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- Cape student sues, accuses school officials of slamming her to ground multiple times (04/28/16)40
- Two hurt in motorcycle wreck on Interstate 55 (04/25/16)1
- Ray's of Kelso, Plaza by Ray's to change ownership; Fonn to buy enterprise (04/20/16)3
- Missouri House votes to allow concealed weapons without permits (04/28/16)6
- Law firm requests information about Cape's traffic cameras (04/25/16)2
- Tanker truck catches fire near Oak Ridge (04/24/16)7
- Local lawmakers split over failed medical marijuana bill; voters may have a say (04/26/16)19
- Local company makes eco-friendly kitty litter that cuts cat-box smell (04/25/16)
'Loveline' host tells students to follow instincts about careers
When it comes to finding the right career, "everyone should listen to his or her instincts," Dr. Drew Pinsky said Thursday night.
That advice is why he has a career in radio and television.
The host of the radio call-in show "Loveline" and author of the book "Cracked: Putting Broken Lives Together Again" spoke to nearly 1,000 people at Academic Auditorium at Southeast Missouri State University. His speech was a part of the Southeast Missouri State University Speaker Series.
Speaking to mostly college students and university staff, Pinsky described how he became involved in radio.
"I was just a normal medical student, and I lived in a neighborhood where a radio station was right behind us," said Pinsky, 51.
The radio station called him in, he said, because it wanted to make a show about relationships and promoted him as a real doctor to talk about pregnancy and sexually transmitted diseases. He was 24 years old then.
Pinsky said speaking about such topics was not easy.
"It was a difficult time to step out of the pack," he said. "But still I had the instinct that there was something right about what I did."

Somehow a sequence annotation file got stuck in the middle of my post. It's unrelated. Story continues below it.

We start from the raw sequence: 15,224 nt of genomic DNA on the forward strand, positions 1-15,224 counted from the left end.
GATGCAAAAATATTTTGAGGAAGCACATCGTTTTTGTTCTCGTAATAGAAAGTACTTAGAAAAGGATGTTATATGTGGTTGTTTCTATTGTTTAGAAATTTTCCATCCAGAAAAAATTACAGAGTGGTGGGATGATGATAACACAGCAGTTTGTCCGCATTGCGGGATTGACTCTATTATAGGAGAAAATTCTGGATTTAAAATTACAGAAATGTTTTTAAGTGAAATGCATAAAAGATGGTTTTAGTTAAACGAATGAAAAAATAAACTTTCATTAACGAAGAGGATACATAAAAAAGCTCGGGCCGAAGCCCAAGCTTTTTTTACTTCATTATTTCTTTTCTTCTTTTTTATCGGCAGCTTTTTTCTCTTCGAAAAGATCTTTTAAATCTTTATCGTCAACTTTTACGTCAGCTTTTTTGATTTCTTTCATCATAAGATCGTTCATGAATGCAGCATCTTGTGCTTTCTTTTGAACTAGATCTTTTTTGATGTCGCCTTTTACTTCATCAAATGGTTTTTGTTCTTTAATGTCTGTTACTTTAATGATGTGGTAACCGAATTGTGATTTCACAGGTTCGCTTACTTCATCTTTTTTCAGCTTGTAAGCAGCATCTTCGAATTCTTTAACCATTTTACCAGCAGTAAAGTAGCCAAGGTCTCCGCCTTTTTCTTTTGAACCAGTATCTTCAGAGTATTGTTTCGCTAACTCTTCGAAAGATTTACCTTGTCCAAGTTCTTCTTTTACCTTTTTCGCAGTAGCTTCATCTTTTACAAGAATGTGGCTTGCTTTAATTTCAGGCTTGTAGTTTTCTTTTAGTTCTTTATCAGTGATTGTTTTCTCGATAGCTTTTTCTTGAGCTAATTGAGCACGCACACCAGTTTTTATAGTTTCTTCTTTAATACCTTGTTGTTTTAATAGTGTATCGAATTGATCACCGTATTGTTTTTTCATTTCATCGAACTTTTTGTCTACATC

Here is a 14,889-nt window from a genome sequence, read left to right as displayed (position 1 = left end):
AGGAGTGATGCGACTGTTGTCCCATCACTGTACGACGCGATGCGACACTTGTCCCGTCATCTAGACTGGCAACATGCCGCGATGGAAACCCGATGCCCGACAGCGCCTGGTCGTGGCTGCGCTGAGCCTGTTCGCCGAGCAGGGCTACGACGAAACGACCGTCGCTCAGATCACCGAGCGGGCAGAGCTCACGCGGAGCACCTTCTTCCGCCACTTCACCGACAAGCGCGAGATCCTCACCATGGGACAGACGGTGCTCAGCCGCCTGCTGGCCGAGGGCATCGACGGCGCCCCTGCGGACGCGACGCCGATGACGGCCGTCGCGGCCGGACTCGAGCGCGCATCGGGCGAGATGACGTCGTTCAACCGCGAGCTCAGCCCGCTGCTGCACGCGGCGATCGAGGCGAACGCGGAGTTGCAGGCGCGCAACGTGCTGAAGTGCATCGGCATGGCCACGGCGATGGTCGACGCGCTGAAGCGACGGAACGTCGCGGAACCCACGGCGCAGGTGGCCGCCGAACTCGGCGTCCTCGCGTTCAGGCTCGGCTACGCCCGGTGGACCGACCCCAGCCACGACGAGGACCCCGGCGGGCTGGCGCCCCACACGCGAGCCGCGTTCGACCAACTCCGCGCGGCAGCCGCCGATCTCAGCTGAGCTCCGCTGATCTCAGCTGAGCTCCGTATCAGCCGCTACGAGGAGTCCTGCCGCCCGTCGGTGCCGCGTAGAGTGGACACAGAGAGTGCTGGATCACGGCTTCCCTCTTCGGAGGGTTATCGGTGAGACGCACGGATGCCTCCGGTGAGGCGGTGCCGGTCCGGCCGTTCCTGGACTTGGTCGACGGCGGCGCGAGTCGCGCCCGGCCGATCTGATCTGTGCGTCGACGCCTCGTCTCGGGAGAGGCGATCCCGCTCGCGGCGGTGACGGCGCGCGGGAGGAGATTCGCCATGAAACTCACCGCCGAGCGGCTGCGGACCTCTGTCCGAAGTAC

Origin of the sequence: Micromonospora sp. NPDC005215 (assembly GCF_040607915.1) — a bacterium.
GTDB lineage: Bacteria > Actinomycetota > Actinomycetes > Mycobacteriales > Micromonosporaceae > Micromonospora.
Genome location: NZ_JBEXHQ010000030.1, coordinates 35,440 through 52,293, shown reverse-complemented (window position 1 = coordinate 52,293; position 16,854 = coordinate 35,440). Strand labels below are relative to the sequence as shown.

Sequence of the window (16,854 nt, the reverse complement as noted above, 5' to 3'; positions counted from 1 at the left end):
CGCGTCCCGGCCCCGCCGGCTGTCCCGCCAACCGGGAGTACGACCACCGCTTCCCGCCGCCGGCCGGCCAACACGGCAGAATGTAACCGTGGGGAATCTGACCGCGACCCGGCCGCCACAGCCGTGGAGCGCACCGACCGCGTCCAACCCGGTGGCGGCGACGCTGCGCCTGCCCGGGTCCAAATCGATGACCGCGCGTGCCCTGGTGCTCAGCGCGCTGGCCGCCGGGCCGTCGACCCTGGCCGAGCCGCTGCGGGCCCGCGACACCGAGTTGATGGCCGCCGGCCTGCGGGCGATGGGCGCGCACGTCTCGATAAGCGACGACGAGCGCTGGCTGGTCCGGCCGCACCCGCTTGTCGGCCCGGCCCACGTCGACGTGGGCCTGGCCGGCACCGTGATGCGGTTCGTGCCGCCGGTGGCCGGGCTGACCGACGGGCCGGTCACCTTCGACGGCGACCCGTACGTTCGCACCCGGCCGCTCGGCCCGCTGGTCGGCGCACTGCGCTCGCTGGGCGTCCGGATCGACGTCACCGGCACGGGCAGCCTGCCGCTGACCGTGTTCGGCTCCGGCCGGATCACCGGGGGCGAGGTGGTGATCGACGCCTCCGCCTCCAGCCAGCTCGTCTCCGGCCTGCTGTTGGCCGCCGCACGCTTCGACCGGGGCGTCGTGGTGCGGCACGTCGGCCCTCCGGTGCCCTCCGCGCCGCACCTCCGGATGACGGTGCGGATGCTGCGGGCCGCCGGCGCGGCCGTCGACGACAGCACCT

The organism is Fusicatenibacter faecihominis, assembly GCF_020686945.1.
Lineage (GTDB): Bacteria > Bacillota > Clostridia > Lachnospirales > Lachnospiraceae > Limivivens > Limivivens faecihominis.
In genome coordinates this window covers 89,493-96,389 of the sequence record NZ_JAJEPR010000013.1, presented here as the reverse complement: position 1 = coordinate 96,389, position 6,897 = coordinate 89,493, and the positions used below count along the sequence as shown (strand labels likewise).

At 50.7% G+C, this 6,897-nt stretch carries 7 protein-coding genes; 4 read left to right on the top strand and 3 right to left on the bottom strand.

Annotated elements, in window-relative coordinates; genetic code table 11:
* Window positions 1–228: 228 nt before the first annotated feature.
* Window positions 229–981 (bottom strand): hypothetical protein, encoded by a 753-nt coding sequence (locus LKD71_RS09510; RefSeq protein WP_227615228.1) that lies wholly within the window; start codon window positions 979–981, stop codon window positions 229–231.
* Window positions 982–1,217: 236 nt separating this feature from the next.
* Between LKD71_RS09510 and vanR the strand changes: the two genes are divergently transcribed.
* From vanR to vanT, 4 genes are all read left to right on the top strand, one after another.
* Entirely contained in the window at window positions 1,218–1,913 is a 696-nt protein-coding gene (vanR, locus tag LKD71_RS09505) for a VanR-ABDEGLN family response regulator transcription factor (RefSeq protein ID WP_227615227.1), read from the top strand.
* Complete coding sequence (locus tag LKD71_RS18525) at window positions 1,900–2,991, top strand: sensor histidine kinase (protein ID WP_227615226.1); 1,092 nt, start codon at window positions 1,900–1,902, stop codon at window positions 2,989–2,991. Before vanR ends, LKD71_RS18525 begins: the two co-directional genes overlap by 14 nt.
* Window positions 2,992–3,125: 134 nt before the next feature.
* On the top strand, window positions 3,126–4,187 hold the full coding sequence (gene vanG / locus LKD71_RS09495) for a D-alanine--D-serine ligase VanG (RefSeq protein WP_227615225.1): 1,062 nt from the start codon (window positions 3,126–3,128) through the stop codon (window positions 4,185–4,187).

While hosting "Loveline" since 1984, Pinsky has produced several TV shows, including "Celebrity Rehab with Dr. Drew."
Pinsky made the crowd participate in the event with a question-and-answer session, which started with him asking a question of the audience.
Carrie Walker, an English major at Southeast, said she was interested in what Pinsky had to say.
"My older sister listened to his show first, and I joined her," Walker said. "I thought it was really cool, because he spoke about taboo subjects. I like that he brings awareness to addiction issues."
Nick Anderson, a marketing/advertising major from Webster University in St. Louis, said he used to listen to Pinsky's radio show when he worked in a restaurant as a teenager.
"I drove to Cape Girardeau from St. Louis to see his show with the girl I am dating," Anderson said. "I think he really has good things to say."
Southeast freshman David Schatz said he liked what he heard when he listened to "Loveline" three years ago,
"I thought it was a kind of a laid-back talk," the music education major said.
Joanna Shaver, adviser for the Student Activities Council at Southeast Missouri State University, said he was satisfied with the attendance.
"The crowd seemed very enthusiastic and enjoyed the show," Shaver said.